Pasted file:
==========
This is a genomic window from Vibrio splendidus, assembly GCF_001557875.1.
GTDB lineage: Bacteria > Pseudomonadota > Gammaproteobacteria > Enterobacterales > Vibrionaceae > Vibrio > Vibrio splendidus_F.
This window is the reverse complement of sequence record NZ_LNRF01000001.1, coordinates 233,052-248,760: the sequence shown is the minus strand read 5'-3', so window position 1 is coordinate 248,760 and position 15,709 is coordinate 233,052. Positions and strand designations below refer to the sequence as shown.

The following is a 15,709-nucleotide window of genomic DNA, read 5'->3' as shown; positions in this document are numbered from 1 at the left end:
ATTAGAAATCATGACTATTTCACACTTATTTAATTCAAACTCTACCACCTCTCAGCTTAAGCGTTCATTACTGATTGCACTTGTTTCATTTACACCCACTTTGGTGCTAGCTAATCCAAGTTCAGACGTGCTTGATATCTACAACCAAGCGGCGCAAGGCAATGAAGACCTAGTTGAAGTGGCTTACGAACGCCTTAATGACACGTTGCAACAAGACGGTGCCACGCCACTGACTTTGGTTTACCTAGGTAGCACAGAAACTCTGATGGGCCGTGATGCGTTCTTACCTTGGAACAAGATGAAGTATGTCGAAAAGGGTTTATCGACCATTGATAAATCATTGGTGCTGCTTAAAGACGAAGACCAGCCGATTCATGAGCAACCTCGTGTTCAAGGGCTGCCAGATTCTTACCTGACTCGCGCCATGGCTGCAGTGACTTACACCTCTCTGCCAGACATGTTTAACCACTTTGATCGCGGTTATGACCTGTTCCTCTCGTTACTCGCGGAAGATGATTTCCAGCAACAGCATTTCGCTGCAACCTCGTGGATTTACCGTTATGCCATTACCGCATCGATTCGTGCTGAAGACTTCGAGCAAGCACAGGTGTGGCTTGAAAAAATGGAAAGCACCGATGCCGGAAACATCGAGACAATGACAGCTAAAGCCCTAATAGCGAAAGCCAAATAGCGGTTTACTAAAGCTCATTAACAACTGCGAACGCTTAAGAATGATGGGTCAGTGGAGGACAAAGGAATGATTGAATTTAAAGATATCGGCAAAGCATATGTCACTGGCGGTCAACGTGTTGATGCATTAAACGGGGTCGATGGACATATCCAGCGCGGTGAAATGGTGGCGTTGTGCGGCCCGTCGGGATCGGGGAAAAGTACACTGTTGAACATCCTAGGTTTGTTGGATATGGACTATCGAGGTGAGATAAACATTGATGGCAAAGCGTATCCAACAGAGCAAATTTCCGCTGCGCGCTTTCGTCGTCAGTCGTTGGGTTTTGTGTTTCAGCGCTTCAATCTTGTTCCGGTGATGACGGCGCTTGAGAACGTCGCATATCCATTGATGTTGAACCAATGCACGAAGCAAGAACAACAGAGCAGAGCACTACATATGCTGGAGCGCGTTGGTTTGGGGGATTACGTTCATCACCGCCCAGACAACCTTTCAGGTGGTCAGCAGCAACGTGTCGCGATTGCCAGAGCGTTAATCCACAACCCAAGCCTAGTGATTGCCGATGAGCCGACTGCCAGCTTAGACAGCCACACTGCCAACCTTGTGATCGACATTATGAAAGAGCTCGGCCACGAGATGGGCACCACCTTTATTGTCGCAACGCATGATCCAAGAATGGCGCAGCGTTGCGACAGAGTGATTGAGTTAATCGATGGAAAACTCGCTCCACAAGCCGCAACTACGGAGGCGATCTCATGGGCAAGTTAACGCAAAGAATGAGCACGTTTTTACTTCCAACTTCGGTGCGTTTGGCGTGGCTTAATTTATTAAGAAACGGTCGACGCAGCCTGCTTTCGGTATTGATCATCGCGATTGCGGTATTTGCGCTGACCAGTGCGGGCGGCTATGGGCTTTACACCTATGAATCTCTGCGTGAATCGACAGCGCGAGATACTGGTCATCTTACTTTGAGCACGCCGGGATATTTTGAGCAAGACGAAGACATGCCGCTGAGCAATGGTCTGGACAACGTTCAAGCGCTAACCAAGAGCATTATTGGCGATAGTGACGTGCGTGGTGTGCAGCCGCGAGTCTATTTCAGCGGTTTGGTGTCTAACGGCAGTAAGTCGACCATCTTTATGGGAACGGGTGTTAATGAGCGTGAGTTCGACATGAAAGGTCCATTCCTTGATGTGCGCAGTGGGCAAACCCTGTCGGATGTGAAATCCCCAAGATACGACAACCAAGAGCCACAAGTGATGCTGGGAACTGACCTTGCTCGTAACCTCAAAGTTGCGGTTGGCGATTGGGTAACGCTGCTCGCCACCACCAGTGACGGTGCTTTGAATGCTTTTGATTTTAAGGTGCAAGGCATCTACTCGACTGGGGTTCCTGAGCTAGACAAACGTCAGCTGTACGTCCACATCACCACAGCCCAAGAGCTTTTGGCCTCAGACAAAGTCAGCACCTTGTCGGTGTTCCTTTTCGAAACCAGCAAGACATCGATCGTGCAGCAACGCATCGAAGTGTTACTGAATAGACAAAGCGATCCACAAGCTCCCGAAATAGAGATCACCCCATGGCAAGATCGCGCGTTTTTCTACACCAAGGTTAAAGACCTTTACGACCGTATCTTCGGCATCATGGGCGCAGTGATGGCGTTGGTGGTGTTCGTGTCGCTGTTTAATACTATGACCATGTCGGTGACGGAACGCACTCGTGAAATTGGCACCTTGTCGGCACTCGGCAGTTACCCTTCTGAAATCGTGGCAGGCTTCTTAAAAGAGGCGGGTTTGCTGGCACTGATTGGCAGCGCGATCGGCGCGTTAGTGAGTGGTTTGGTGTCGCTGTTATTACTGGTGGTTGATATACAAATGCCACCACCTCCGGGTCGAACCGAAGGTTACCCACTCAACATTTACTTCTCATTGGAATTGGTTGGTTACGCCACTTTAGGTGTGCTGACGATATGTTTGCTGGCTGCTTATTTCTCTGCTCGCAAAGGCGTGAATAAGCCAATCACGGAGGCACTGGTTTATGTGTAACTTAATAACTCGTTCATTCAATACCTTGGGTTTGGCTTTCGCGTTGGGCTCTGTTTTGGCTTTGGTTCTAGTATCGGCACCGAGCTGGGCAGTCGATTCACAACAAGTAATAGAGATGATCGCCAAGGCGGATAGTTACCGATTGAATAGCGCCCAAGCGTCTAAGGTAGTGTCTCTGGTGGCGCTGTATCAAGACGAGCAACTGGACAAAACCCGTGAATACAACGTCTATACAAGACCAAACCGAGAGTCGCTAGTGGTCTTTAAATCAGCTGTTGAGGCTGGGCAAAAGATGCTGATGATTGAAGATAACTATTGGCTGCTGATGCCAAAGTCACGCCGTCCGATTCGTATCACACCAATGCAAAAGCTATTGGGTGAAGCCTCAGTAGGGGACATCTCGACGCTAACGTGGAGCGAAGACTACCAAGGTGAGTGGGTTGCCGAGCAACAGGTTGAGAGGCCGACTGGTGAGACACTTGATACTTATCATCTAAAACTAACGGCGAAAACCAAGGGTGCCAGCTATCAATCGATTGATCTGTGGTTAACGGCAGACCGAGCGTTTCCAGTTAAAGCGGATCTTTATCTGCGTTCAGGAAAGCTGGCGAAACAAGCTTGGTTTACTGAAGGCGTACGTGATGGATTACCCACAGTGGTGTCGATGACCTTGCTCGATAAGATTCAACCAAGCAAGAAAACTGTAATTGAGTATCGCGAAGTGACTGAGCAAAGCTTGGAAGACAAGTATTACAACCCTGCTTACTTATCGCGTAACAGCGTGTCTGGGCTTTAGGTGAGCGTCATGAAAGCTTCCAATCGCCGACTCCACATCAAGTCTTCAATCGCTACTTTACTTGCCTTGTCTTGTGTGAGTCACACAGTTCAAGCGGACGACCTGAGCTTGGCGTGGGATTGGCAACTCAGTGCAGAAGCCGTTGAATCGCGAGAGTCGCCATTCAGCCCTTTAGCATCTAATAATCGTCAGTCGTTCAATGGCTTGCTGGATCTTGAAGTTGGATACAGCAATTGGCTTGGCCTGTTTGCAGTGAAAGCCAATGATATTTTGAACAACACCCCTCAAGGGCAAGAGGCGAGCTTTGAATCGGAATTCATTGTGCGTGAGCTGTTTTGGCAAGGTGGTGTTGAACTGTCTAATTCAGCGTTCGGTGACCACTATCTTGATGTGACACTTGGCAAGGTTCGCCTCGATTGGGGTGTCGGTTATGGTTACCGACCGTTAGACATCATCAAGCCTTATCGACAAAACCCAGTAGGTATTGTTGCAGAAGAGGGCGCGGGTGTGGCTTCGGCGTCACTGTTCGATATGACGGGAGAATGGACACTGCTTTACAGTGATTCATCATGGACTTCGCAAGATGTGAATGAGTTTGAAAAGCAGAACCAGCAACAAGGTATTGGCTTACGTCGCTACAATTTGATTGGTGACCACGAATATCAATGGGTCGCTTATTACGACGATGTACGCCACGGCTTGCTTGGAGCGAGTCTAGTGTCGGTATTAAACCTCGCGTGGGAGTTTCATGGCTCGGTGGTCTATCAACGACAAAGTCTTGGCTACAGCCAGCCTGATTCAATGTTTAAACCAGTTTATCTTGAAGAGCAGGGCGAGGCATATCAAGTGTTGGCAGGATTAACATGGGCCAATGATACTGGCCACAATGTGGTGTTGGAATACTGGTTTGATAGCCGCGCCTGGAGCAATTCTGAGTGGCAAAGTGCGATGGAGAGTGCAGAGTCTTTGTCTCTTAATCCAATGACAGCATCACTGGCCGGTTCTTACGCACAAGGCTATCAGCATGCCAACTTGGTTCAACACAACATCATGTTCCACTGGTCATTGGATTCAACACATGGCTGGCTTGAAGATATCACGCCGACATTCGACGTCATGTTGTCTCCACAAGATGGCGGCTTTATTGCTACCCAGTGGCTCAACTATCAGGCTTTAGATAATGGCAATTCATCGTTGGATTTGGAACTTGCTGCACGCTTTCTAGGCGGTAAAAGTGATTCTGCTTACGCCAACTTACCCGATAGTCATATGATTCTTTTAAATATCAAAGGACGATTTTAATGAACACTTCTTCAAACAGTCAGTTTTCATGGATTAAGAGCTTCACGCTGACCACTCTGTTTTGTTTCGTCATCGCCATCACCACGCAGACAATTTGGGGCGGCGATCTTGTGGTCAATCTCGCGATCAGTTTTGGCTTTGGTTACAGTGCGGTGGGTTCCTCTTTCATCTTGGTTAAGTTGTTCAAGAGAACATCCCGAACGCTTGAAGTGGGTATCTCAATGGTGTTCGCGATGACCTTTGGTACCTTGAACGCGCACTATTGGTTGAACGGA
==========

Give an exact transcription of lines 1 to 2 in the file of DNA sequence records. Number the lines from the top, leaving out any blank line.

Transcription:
This is a genomic window from Vibrio splendidus, assembly GCF_001557875.1.
GTDB lineage: Bacteria > Pseudomonadota > Gammaproteobacteria > Enterobacterales > Vibrionaceae > Vibrio > Vibrio splendidus_F.